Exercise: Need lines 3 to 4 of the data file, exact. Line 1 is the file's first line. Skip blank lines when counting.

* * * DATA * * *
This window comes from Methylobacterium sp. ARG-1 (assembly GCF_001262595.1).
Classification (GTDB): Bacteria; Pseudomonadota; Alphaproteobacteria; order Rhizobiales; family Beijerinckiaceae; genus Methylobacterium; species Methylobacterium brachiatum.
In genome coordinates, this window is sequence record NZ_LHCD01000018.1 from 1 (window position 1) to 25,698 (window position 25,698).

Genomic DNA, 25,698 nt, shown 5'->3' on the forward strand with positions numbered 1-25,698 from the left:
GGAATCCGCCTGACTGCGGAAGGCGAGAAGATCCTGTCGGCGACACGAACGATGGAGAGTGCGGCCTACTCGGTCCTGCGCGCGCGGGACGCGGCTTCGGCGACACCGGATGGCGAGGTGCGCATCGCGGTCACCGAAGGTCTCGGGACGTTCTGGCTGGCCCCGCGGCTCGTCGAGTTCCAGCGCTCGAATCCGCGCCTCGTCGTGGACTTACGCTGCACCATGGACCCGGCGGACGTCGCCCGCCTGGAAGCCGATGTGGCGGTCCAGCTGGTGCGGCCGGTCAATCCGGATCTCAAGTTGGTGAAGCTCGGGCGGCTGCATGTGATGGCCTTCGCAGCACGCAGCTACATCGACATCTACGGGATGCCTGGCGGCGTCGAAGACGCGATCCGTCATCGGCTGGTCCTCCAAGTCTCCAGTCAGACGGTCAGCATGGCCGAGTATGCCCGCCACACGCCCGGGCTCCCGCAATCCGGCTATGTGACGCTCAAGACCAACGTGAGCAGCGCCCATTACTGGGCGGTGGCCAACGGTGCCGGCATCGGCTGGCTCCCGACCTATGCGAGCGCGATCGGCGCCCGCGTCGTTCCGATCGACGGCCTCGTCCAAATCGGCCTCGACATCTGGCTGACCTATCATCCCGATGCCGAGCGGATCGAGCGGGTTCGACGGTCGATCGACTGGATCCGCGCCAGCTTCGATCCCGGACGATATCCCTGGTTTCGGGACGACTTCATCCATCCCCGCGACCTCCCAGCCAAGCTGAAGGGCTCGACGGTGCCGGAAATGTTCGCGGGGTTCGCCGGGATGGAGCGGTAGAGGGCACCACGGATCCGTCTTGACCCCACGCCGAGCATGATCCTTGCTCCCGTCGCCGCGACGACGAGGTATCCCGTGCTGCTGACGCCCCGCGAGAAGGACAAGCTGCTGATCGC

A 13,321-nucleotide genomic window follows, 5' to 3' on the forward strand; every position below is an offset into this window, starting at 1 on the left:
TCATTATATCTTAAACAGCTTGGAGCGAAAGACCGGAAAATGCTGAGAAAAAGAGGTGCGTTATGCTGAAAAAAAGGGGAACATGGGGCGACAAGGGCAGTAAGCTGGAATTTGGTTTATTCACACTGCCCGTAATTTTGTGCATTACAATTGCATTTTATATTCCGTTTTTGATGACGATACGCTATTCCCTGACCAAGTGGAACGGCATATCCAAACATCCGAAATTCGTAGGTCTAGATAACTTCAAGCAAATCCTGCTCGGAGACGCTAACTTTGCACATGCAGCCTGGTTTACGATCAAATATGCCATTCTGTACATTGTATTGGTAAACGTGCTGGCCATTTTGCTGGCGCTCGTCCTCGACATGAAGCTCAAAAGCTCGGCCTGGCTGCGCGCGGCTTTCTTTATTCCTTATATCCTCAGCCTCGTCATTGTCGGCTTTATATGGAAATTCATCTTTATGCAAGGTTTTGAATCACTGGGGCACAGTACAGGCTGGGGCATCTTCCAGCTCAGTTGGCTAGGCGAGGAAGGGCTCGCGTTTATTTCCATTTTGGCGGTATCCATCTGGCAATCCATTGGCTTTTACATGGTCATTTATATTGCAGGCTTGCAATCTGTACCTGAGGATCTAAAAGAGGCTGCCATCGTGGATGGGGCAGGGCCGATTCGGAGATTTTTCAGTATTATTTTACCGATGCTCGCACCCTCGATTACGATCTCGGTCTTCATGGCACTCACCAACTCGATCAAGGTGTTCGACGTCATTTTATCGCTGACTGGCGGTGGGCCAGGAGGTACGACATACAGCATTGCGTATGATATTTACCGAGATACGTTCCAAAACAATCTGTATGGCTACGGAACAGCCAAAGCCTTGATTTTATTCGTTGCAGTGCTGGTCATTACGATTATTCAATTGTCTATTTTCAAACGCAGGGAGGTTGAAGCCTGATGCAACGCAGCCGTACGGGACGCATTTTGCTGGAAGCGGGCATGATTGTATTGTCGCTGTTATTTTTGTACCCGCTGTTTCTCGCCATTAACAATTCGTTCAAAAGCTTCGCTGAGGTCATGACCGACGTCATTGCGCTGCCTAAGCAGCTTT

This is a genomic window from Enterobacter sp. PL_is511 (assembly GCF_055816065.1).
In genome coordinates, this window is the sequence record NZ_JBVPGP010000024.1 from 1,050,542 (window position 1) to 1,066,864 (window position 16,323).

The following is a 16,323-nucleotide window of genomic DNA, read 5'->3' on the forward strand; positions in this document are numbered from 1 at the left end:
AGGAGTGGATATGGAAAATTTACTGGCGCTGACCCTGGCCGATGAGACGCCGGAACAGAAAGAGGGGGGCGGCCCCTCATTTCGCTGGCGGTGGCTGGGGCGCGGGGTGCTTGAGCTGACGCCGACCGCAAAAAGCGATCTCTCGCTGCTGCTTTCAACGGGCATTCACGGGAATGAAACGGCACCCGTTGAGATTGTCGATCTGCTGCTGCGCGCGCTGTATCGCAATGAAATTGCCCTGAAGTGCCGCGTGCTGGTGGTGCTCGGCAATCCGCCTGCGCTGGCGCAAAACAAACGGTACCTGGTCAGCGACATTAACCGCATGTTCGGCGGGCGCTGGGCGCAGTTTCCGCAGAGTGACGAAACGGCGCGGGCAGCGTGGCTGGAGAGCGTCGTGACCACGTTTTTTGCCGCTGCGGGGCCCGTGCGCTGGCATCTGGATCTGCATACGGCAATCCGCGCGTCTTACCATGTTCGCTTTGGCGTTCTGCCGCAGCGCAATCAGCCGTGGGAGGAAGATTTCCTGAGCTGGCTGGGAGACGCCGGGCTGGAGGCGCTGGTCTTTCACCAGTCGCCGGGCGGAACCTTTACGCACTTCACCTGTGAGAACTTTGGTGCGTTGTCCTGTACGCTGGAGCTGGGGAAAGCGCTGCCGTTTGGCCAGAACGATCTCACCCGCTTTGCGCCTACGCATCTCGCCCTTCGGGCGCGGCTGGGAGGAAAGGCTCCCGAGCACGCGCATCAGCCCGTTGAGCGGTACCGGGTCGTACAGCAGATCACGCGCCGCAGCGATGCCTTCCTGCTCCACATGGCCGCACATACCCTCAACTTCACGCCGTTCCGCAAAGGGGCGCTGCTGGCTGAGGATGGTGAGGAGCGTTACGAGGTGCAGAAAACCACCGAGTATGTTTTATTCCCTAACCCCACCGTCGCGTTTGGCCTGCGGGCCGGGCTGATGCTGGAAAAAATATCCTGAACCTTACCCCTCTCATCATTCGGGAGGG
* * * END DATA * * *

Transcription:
In genome coordinates, this window is sequence record NZ_LHCD01000018.1 from 1 (window position 1) to 25,698 (window position 25,698).

Genomic DNA, 25,698 nt, shown 5'->3' on the forward strand with positions numbered 1-25,698 from the left: